Colonial education that we religiously observed was aimed at preparing Africans to work in auxiliary jobs that demanded cramming skills, with very little creativity needed. We were being cooked to obey colonial orders, but such a scenario no longer bogged us down in the information age. We need more skills leading to startup companies rather than honing the skills of job seekers. We must budget at least a trillion Shillings annually to encourage projects that generate income and jobs.

We have been doling our money to entertainers who add very little wealth beyond wealth transfer. We bribe them with loans to build stately homes for themselves, but those sweating to produce new ideas that have a multiplier effect are rarely rewarded for their toil. Our economy is structured to sustain political class rather than production. As a result, poverty shall never depart from us.

In flashback, is Nairobi University better than the University of Dar es Salaam? Nobody knows, but all ranking systems are faulty and should not be taken seriously.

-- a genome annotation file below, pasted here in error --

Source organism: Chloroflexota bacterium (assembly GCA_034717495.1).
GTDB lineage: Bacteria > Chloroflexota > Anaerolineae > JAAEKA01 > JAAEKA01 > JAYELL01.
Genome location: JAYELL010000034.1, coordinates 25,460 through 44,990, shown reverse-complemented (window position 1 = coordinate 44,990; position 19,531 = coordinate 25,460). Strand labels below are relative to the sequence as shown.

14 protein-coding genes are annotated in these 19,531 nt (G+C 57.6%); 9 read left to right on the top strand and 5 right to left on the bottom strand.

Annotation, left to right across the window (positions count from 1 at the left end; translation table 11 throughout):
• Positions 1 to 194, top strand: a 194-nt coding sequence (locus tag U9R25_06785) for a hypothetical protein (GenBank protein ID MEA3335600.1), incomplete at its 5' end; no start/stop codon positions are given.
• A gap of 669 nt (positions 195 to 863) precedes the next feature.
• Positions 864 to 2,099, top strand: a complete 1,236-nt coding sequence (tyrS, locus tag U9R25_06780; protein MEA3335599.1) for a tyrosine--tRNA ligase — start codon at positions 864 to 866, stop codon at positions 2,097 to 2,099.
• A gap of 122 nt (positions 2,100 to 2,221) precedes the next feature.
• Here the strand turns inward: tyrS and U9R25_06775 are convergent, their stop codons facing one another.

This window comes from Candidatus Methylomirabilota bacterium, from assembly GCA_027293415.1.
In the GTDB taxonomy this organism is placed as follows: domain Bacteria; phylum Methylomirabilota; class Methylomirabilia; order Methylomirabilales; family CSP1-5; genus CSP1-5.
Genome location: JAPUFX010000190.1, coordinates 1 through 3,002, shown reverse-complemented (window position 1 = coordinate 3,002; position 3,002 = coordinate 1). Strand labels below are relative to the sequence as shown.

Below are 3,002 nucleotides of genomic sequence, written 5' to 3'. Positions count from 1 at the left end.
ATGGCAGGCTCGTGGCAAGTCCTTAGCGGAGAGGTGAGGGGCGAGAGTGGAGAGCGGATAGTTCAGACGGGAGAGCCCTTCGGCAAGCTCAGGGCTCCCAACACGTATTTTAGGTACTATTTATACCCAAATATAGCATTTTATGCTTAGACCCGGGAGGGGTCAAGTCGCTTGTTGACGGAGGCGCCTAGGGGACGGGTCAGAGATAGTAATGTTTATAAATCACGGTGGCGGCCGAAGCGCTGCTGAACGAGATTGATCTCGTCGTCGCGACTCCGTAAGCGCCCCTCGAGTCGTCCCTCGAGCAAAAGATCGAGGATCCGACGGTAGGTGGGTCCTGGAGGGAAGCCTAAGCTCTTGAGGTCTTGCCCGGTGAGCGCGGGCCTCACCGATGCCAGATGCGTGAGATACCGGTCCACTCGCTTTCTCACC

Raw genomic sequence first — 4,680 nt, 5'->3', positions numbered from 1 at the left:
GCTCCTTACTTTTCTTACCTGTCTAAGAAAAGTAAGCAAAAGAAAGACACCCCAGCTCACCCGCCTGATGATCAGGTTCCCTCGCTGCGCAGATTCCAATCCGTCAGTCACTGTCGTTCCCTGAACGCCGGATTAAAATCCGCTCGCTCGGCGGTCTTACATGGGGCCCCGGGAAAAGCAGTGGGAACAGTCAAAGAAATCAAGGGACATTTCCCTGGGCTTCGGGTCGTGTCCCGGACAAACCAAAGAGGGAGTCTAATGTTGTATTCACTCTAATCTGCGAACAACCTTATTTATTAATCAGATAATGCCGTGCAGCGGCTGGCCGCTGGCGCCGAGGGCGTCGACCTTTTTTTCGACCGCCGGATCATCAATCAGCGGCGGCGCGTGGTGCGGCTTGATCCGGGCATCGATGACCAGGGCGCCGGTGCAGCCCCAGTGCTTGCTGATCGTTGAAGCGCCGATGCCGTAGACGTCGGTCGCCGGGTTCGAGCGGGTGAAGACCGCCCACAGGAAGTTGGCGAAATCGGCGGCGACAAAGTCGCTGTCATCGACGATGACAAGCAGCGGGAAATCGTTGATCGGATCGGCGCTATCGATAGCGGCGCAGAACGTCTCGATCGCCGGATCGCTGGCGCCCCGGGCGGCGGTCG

Also read: Unemployment Crisis: Should the Government Be Blamed or Are the Youth a Burden to the Nation?

The author is a Development Administration specialist in Tanzania with over 30 years of practical experience, and has been penning down a number of articles in local printing and digital newspapers for some time now.

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Thaddeus
Thaddeus
1 month ago

YES!!
100% am in agreement! Did they forgot about the lecturers cum predators? I have my own daughter at one of the universities here! Some very sad stories of forceful sexual advances in the pretext of academic scores!
Some should not only be ranked low but banned from running the business

Fedrick
Fedrick
1 month ago

You are very right!

Elias Nyanza
Elias Nyanza
28 days ago

1st – The entire Discussion is about the University of Dar es Salaam and not the Tanzanian Universities. 2-The top 7 universities in TZA are not all public ones.

Rutashubanyuma Nestory
Rutashubanyuma Nestory
21 days ago
Reply to  Elias Nyanza

Is what was recorded on UDOM part of UDSM?